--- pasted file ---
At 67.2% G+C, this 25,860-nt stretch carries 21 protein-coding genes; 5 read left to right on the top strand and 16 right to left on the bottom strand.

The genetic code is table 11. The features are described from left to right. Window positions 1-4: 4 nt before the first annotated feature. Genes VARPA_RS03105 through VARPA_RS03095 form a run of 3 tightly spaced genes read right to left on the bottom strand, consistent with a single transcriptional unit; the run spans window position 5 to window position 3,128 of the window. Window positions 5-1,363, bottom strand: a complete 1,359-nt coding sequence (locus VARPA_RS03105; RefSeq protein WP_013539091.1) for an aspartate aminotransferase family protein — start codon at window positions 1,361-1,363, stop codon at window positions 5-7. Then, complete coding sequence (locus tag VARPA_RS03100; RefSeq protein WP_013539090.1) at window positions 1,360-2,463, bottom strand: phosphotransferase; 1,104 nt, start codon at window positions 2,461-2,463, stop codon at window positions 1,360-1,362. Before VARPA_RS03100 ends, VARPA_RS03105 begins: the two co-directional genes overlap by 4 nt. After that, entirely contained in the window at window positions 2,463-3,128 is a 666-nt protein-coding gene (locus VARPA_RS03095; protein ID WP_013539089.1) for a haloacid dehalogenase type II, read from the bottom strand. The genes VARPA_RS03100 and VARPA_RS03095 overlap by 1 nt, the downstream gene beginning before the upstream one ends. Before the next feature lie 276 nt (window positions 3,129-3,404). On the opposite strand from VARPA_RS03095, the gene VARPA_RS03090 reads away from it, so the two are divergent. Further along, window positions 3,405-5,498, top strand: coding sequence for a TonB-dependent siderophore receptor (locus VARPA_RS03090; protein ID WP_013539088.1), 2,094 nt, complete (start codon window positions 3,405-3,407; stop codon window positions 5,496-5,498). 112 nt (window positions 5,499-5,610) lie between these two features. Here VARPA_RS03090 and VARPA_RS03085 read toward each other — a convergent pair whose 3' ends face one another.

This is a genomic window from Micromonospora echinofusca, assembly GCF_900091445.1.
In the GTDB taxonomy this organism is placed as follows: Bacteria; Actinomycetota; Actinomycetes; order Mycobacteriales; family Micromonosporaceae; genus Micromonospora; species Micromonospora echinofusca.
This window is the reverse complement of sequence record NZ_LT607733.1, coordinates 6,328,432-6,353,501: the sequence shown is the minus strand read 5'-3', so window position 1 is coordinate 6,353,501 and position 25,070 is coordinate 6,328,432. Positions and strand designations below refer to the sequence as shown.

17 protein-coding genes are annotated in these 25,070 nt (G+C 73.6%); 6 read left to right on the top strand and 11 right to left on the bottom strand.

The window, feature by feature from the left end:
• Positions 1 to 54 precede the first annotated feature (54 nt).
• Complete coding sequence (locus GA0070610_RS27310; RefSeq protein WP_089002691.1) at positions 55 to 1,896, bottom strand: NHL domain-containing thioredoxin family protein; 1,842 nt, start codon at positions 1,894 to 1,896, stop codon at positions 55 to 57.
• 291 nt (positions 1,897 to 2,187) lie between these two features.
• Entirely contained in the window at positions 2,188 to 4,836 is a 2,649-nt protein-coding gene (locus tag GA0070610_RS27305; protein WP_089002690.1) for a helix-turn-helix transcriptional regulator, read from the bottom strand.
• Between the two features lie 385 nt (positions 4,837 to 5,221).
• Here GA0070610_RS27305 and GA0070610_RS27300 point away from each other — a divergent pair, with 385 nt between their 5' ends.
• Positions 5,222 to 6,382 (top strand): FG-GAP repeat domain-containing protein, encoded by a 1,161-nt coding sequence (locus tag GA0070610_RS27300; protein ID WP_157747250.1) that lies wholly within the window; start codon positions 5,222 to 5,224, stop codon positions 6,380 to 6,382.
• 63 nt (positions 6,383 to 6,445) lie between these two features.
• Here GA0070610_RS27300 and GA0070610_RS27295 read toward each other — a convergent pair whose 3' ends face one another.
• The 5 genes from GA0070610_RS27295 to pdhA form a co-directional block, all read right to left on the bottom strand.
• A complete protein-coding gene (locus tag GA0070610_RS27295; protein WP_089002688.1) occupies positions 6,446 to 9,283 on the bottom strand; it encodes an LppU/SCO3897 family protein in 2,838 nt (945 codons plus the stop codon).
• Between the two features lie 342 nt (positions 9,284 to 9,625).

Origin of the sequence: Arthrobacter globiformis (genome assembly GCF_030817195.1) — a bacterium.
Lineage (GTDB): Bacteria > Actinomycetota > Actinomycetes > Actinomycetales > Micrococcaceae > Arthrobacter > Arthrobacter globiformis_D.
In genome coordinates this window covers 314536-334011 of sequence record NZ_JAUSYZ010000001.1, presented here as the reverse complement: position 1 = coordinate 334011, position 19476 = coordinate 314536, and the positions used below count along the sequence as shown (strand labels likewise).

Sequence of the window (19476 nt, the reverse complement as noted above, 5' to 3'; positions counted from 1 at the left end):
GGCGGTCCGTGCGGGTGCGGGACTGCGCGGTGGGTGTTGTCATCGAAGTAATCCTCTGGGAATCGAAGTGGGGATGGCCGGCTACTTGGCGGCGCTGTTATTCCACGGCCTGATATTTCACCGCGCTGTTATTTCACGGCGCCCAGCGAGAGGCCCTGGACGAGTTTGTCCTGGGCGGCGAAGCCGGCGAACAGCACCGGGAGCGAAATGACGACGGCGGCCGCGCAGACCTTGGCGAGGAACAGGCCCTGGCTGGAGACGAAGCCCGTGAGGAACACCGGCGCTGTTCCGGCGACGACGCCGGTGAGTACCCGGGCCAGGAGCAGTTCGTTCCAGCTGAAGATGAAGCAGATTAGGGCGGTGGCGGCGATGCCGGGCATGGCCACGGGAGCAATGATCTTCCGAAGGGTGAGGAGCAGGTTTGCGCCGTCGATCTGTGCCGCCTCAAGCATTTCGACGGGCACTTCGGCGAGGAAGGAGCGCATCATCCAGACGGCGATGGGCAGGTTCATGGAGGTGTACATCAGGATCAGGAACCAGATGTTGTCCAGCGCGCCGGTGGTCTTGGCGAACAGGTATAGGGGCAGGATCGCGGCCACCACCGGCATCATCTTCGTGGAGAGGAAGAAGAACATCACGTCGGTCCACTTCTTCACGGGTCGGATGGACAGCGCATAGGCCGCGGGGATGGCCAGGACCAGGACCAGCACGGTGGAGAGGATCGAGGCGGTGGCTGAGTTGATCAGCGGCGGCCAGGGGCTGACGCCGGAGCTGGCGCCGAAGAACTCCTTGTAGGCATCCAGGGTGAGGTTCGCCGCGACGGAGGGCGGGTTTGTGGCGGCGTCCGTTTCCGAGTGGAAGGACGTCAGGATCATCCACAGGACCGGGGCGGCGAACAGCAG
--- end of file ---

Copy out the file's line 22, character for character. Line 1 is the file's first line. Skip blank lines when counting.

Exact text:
In genome coordinates this window covers 314536-334011 of sequence record NZ_JAUSYZ010000001.1, presented here as the reverse complement: position 1 = coordinate 334011, position 19476 = coordinate 314536, and the positions used below count along the sequence as shown (strand labels likewise).